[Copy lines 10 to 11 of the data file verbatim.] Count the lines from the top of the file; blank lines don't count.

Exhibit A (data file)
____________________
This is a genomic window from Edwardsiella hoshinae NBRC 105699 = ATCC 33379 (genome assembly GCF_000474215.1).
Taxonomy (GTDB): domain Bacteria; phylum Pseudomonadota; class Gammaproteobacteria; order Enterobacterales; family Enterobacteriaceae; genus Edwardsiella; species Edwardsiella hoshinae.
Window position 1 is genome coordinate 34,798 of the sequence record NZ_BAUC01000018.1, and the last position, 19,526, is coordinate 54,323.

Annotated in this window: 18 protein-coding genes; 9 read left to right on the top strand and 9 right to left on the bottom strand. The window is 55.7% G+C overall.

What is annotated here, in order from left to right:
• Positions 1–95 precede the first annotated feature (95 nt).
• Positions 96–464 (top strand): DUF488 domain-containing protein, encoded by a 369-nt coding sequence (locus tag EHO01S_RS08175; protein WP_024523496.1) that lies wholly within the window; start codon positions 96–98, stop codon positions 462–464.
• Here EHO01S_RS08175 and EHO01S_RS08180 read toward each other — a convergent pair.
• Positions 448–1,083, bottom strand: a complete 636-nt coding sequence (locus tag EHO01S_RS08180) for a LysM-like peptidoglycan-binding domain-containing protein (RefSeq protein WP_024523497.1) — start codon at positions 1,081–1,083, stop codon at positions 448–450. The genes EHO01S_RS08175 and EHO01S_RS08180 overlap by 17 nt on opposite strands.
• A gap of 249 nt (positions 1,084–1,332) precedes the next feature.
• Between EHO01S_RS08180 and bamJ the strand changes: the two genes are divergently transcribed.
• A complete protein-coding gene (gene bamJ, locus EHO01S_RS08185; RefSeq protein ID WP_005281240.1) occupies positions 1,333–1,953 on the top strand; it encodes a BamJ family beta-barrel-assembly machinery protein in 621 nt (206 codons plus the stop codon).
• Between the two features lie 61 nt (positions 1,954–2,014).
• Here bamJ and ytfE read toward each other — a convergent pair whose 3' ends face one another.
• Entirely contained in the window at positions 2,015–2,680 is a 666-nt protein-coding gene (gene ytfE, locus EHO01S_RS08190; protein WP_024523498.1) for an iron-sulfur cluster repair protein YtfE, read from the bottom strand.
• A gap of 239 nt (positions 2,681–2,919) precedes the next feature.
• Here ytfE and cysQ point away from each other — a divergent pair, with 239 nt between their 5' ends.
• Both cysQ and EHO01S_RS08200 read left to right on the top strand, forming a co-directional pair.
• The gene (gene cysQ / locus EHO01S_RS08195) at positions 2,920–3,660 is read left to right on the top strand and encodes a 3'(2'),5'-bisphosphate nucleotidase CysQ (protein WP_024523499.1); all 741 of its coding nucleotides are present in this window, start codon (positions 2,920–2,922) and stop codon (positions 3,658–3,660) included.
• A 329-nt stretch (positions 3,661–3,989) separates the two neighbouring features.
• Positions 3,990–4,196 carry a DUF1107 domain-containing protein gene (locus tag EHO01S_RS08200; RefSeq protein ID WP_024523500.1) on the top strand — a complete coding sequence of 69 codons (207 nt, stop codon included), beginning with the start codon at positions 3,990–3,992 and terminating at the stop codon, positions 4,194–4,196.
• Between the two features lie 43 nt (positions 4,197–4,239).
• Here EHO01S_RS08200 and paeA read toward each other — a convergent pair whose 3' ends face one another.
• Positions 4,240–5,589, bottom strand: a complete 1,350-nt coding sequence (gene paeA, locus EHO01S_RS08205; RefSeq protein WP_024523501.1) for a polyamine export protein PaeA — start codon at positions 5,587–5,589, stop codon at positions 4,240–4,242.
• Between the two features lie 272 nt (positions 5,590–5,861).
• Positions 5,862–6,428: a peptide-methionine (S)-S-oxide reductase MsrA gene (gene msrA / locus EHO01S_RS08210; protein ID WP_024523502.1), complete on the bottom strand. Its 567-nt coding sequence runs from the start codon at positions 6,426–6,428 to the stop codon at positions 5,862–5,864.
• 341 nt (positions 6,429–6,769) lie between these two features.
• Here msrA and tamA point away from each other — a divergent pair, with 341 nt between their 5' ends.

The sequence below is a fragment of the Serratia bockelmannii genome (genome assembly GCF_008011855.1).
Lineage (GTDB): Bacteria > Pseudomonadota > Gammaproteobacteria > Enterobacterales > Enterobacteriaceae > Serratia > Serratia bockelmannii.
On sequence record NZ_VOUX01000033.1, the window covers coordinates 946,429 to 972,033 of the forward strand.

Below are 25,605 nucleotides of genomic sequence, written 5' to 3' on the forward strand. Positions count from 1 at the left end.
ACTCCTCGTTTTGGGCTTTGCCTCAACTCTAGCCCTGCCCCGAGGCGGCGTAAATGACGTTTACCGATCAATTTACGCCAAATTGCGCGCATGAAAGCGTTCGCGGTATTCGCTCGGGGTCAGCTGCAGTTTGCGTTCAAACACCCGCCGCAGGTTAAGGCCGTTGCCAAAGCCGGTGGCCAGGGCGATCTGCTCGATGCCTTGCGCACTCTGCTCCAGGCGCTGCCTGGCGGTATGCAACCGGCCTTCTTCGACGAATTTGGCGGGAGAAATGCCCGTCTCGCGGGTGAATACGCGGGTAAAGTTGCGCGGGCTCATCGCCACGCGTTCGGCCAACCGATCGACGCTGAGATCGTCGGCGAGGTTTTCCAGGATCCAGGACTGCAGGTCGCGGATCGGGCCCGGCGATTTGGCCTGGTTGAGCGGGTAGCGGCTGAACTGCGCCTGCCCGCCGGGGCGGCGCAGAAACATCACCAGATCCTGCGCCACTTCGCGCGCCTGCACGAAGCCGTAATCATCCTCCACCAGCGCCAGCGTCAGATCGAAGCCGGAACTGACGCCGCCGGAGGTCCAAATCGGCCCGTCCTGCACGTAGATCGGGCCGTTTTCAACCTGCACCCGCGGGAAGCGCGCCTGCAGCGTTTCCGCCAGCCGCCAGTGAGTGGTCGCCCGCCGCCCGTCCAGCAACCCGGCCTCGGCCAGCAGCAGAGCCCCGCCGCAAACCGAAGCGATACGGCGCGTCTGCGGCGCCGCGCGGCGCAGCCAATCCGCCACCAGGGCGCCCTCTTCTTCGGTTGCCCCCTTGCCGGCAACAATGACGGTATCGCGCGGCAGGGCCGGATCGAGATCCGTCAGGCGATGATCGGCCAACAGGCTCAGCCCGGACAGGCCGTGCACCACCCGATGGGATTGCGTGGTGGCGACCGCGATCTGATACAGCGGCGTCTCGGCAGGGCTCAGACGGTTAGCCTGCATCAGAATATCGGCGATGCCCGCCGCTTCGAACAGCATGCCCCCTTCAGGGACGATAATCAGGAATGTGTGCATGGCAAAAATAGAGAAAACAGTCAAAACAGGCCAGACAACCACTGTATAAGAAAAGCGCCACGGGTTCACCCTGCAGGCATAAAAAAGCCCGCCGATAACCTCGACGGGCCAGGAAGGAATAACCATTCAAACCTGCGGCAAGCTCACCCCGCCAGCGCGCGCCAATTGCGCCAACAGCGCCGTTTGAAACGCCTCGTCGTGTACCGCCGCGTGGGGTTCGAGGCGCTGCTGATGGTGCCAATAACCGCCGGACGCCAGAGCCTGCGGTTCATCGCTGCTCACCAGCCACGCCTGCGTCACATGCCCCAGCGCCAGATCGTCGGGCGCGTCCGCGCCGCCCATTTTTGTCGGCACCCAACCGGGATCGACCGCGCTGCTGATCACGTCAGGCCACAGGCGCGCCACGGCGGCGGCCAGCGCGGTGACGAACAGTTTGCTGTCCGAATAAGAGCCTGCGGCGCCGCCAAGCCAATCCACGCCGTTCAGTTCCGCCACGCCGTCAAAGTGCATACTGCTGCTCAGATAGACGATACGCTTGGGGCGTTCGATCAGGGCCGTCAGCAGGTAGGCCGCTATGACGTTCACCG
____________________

• A gap of 249 nt (positions 1,084–1,332) precedes the next feature.
• Between EHO01S_RS08180 and bamJ the strand changes: the two genes are divergently transcribed.